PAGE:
Construction Materials :: The Construction Management Pro

Considering Remodeling Your Kitchen?

June 15, 2013

The first step in problem solving is Problem Identification. So, last week we asked you to focus on what is wrong with your kitchen. In this installment we will look at one of the most difficult things to address in kitchen remodleing:

Step 2.           Assess the kitchen layout. Does it work for how you want to use it?

A myriad of non-cooking activities such as watching TV, entertaining, homework and talking on the telephone have been a “but of course” comment for many families when it comes to what is done in the kitchen. Have you ever asked the kitchen designer did they cook? Does your kitchen match your life style? Do you entertain a lot and need the capacity to serve a lot of people. Do you need to cook for a lot of people? Do you like folks to hang out while you cook? Maybe you have kids that like to help out so you want a separate prep space (and sink) for them or whoever is that second cook in the kitchen. Multiple cooks mean multiple work triangles or at least minimize their conflicts. Design and color are wonderful, but if they don’t enhance the cooking experience, then we can never have a truly GREAT kitchen.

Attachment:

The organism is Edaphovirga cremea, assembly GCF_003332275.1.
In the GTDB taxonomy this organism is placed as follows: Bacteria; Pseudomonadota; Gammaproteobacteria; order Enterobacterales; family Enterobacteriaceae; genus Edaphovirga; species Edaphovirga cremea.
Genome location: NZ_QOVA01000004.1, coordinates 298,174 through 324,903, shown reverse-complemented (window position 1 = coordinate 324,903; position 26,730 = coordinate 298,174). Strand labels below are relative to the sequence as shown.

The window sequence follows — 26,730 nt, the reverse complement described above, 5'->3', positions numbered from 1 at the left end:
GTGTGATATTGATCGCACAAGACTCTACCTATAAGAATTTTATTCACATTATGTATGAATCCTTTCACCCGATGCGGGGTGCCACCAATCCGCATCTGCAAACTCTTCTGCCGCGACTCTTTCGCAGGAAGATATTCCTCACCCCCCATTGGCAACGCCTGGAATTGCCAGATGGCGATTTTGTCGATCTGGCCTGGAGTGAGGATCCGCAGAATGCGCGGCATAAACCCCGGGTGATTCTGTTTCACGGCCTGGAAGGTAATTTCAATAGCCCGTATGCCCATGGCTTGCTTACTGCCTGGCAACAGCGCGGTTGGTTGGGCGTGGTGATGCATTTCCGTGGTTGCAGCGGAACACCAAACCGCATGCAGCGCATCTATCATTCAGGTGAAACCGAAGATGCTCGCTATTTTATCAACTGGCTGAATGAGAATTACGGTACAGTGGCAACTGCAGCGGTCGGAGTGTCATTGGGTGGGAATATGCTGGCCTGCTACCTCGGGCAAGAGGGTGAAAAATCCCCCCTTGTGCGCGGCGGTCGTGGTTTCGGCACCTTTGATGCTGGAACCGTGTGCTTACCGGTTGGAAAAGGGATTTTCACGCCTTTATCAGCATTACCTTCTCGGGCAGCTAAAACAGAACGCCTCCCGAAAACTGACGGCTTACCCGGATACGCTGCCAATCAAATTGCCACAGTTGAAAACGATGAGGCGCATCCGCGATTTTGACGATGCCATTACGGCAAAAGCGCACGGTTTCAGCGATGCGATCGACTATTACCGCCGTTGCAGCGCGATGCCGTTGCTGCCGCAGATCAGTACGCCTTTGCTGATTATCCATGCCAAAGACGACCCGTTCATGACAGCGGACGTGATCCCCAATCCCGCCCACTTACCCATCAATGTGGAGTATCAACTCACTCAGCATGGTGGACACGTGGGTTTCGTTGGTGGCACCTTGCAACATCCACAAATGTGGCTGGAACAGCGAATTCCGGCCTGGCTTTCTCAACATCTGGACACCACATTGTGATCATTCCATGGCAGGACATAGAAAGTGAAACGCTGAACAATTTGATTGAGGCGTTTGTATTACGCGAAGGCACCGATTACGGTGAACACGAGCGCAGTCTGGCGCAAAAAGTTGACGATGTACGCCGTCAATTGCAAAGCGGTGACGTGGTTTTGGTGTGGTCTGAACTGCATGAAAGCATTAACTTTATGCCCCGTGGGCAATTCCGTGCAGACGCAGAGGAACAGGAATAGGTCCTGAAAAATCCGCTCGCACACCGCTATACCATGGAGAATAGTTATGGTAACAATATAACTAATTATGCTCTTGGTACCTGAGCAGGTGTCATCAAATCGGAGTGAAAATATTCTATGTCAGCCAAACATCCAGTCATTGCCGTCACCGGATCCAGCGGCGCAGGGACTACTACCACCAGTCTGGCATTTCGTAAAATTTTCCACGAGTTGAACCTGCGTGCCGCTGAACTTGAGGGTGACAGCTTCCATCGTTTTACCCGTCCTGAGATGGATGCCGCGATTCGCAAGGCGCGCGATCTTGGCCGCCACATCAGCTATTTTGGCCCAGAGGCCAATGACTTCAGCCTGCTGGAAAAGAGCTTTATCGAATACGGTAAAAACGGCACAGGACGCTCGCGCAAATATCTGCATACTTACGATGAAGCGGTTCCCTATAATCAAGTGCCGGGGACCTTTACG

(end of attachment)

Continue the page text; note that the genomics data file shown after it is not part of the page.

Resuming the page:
So what is a “Work Triangle” and why does it matter? The concept for the kitchen work triangle was developed in the 1940s,  The kitchen was looked at as a space where only cooking took place. The kitchen work triangle connects the three main work areas in the kitchen — the sink, the range, and the refrigerator. As a general guideline, the distance between these areas determine the effeciency and the amount of energy you expend in the kitchen. The total of all three sides of the triangle should be between 13 feet and 26 feet. If the distance is too small, the kitchen will feel cramped, too large and you spend a lot of energy going from station to station.

Today, more activities are done in the kitchen, so this concept has changed. In addition to the big three, you may have a clean up area, food prep, serving, computer/homework areas as well. If there are more than one person that cooks, then you have to envision how they will work together in the same space while reducing conflicts and improving flow in and around the space.